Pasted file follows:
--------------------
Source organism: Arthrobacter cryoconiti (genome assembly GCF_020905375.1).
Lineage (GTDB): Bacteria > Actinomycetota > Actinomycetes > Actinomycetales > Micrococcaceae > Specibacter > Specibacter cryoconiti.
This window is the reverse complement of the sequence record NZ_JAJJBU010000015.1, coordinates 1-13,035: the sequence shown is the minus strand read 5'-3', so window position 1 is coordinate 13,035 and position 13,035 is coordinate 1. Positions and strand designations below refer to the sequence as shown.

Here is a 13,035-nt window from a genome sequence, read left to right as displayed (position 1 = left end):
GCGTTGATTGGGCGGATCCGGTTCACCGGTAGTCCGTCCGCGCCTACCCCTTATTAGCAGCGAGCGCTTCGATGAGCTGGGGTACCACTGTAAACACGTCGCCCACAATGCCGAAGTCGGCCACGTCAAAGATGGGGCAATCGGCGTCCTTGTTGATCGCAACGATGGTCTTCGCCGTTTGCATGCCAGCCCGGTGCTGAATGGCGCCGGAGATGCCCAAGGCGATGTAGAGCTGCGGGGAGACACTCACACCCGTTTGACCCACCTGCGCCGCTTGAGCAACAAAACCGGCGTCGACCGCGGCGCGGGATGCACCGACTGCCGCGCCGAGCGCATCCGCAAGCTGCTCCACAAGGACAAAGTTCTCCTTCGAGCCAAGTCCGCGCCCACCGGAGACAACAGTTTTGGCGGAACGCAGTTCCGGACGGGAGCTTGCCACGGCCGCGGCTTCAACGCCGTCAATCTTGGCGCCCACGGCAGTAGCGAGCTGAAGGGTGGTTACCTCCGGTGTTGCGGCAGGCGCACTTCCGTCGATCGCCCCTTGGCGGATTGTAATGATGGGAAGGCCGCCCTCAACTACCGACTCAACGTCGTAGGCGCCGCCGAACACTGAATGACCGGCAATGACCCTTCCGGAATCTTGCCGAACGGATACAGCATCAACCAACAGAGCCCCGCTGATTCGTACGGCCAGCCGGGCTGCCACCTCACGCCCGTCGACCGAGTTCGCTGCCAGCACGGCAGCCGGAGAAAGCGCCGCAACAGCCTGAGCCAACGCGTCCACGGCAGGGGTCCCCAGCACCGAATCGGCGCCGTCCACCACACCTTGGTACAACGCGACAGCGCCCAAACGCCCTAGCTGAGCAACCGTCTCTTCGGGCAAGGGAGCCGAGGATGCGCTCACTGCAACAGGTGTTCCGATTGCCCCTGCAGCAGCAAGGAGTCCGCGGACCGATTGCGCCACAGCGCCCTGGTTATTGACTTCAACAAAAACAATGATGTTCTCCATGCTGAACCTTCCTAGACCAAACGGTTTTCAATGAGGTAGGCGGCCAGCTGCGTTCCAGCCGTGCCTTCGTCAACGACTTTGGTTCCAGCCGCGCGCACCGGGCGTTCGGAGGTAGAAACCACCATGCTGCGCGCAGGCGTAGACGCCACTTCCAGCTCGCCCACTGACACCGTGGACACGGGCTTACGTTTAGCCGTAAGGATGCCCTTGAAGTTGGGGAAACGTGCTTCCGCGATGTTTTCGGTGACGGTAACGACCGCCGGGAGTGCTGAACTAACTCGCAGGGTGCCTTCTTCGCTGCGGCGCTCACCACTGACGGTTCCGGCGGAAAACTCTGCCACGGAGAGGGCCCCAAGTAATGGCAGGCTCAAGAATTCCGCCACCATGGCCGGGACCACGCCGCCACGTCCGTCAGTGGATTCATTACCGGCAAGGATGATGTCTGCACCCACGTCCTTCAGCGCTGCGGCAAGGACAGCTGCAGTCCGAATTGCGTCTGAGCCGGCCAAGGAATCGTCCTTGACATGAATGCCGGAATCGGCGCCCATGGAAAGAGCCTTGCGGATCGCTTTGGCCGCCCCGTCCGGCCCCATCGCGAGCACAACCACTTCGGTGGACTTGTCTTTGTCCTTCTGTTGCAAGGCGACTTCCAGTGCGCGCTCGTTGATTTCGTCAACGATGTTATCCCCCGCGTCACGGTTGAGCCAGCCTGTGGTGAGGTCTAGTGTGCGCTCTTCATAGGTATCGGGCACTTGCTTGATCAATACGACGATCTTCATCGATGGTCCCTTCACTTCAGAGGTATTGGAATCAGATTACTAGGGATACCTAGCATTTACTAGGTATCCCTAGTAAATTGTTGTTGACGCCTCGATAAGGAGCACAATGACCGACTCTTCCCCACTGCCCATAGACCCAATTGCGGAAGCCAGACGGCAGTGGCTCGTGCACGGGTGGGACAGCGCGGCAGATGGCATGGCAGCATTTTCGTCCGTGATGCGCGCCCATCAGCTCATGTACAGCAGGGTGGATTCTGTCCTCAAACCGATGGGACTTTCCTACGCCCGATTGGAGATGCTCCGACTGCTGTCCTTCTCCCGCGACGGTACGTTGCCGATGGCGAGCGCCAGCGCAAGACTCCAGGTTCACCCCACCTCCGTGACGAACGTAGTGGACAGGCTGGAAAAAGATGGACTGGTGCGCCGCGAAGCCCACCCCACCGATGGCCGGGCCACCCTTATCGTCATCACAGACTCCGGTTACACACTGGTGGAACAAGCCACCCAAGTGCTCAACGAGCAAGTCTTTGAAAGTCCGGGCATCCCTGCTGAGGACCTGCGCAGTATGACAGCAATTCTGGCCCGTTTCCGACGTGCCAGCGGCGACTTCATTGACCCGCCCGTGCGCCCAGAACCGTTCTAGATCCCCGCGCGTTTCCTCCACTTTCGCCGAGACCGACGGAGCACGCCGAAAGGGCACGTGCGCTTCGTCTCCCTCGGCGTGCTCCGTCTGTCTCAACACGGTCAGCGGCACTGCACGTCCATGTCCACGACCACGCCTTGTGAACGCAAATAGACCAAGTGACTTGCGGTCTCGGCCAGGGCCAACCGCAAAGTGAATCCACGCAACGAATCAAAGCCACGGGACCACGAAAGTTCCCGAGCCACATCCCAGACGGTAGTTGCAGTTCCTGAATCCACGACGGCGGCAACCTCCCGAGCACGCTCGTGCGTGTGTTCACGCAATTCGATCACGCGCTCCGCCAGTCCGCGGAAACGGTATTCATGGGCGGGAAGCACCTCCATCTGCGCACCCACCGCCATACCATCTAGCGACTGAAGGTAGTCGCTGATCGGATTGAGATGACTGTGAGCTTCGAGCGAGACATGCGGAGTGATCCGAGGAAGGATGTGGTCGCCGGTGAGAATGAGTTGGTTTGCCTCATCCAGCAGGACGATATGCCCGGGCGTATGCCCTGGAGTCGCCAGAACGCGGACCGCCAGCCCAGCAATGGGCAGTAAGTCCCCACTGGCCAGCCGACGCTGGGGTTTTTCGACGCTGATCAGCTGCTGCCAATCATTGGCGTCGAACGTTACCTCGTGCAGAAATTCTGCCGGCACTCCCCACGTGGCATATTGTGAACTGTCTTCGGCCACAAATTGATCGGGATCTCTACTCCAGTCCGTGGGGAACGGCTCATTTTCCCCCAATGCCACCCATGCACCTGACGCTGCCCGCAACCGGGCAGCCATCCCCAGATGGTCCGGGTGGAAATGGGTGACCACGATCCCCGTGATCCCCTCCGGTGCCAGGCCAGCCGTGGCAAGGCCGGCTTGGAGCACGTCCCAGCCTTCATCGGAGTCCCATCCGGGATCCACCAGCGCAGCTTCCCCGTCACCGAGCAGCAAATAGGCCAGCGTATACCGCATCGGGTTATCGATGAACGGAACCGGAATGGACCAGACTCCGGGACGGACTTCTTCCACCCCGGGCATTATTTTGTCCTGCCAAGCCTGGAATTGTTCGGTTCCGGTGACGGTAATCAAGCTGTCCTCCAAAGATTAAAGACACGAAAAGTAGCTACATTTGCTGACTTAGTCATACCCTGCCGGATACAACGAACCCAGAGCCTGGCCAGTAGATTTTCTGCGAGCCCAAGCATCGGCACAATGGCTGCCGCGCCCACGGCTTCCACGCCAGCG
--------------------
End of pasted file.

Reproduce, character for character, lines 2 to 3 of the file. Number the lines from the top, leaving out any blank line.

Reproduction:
Lineage (GTDB): Bacteria > Actinomycetota > Actinomycetes > Actinomycetales > Micrococcaceae > Specibacter > Specibacter cryoconiti.
This window is the reverse complement of the sequence record NZ_JAJJBU010000015.1, coordinates 1-13,035: the sequence shown is the minus strand read 5'-3', so window position 1 is coordinate 13,035 and position 13,035 is coordinate 1. Positions and strand designations below refer to the sequence as shown.